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Sophia Wellbeloved Interview
Sophia Wellbeloved completed her Ph.D. in the Theology Department at King's College, London in 1999. The second revised edition of her thesis, Gurdjieff, Astrology & Beelzebub's Tales, with a foreword by Wallace Martin is forthcoming from Solar Bound Press in December 2002. She is a member of the Advisory Board for the annual All & Everything Conferences in England.
Her new book 'Gurdjieff: The Key Concepts' has come out in October 2002. In the concluding paragraph of the Introduction Sophia Wellbeloved writes: 'Although we will experience the terms given here without the practical methodology through which Gurdjieff taught and, without his stories, I have sought within the definitions to bring an awareness of just how much remains to be explored in the field of Gurdjieff studies. More especially, I have sought to provide an impetus that may open the way for a critical appreciation of Gurdjieff's texts.'
GIG: First of all congratulations on a well written and interesting book! The contents cover nearly all Gurdjieff's important ideas and are based on your research. How long did it take you?
SW: Thank you. I'm glad you like it, though I am wondering about the 'nearly all' you mention above, I did'nt think I had missed defining any of Gurdjieff's teaching terms, do you think there is anything left out?
GIG: I have not found any missing ideas, but if I do you are the first to know!
SW: Some definitions, to do with Gurdjieff's texts and the connection of his cosmic laws with astrology, result from my own research, however, all the definitions of Gurdjieff's own teaching terms, i.e. aim, consciousness, come from him, either via his own texts, Ouspensky's In Search of the Miraculous, Views from the Real World, or from pupil's accounts of the teaching, i.e. Bennett, Nott, Tracol, and others. It took me three years to write.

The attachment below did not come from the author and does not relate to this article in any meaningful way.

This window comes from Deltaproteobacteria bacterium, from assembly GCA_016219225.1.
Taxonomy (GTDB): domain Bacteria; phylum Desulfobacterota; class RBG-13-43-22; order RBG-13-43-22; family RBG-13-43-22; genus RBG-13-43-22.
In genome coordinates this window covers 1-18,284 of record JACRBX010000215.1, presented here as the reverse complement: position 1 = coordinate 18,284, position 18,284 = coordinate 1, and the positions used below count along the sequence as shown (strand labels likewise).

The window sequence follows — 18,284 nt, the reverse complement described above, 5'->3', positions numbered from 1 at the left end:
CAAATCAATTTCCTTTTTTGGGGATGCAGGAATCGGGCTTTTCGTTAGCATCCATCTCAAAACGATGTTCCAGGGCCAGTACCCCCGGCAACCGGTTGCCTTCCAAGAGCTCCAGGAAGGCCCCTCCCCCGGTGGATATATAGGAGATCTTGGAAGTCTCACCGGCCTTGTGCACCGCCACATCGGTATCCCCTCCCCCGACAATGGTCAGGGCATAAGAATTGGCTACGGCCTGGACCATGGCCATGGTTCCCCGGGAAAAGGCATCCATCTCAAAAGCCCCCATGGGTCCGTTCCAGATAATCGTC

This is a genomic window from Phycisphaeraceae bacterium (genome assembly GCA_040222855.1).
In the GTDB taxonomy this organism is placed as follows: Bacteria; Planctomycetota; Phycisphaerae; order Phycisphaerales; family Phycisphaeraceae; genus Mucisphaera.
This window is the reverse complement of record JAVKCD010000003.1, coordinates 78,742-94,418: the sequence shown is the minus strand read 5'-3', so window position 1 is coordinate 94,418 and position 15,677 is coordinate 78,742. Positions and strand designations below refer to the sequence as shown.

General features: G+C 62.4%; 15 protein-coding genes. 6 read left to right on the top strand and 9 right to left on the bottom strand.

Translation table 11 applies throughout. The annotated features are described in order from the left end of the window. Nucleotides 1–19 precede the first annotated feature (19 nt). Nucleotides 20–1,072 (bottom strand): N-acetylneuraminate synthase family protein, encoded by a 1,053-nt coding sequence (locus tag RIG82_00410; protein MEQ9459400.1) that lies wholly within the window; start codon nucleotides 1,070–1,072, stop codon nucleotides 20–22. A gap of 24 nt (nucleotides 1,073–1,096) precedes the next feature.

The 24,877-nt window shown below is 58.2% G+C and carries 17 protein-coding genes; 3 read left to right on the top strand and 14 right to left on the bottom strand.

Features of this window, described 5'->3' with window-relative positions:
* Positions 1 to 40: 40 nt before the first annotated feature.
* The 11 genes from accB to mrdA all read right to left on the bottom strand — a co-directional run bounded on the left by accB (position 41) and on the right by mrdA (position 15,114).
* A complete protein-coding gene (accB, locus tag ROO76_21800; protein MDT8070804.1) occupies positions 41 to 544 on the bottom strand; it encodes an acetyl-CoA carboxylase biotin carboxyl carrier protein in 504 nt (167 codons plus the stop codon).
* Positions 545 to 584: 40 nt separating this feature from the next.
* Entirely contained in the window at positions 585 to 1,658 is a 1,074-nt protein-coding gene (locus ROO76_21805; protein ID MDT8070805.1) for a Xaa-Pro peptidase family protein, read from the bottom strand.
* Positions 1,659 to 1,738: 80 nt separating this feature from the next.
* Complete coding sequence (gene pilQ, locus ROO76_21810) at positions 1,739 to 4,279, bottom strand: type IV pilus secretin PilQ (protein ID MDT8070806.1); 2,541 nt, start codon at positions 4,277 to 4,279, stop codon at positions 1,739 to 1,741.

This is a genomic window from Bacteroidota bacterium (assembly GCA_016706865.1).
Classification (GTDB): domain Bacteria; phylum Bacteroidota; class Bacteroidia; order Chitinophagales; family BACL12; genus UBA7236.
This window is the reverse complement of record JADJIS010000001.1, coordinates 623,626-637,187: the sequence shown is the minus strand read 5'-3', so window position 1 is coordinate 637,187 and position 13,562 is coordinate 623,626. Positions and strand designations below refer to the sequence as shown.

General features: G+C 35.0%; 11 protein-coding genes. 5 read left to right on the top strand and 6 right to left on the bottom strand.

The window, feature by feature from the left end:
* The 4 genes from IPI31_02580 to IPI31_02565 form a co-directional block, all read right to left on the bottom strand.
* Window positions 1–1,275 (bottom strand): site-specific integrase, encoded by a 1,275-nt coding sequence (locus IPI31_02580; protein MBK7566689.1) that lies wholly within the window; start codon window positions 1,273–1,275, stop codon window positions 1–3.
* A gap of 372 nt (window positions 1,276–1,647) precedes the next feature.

GIG: As far as I know you are the first person to submit a theses for Ph.D. on Gurdjieff. That it was accepted at the King's College in London confirms the status of Gurdjieff in the academic world. I would like to hear your comments on this change of attitudes that started already in the eighties?
SW: There have been two theses, that I know of, before mine, one thesis on Beelzebub's Tales in the US, and one on Bennett and the Fourth Way, in the UK, and Gurdjieff's influence has also begun to be recognized in theses on music, painting, and writing.
GIG: I am, like no doubt many of the readers are, interested in reading your theses Gurdjieff, Astrology & Beelzebub's Tales soon coming out as a book. Where did you get your knowledge of astrology?
SW: In the 1960s and 1970s an interest in astrology was part of the counter-cultural revolutionary passion for things anti-rational, for all things occult, mystic, and Eastern, it was 'what was around'. I came across it specifically through a teacher in the Work who had been with Maurice Nicoll and who included astrological ideas and interpretation of dreams as a part of her thinking and explorations. It didn't occur to me at the time that she was unusual in this, that no one else mentioned dreams in groups. I also had friends who were becoming professional astrologers and a lot of it seemed to transfer to me by osmosis. Being in an atmosphere of astrological studies, gave me the feeling that I knew something about it, but fortunately I didn't know all that much. Had I known more, I think it would have hindered my research, I knew just enough to recognise the sets of correspondences in the Tales and that set me off on the path of discovery. In a sense, the person I learned astrology from was Gurdjieff, because, once I had begun to recognize the links between his cosmological laws and the functioning of the zodiac, I learned astrology from exploring his book, and the book sent me off to learn more. So I began to educate myself, mainly in Theosophical astrology, which was popular at the time he was writing.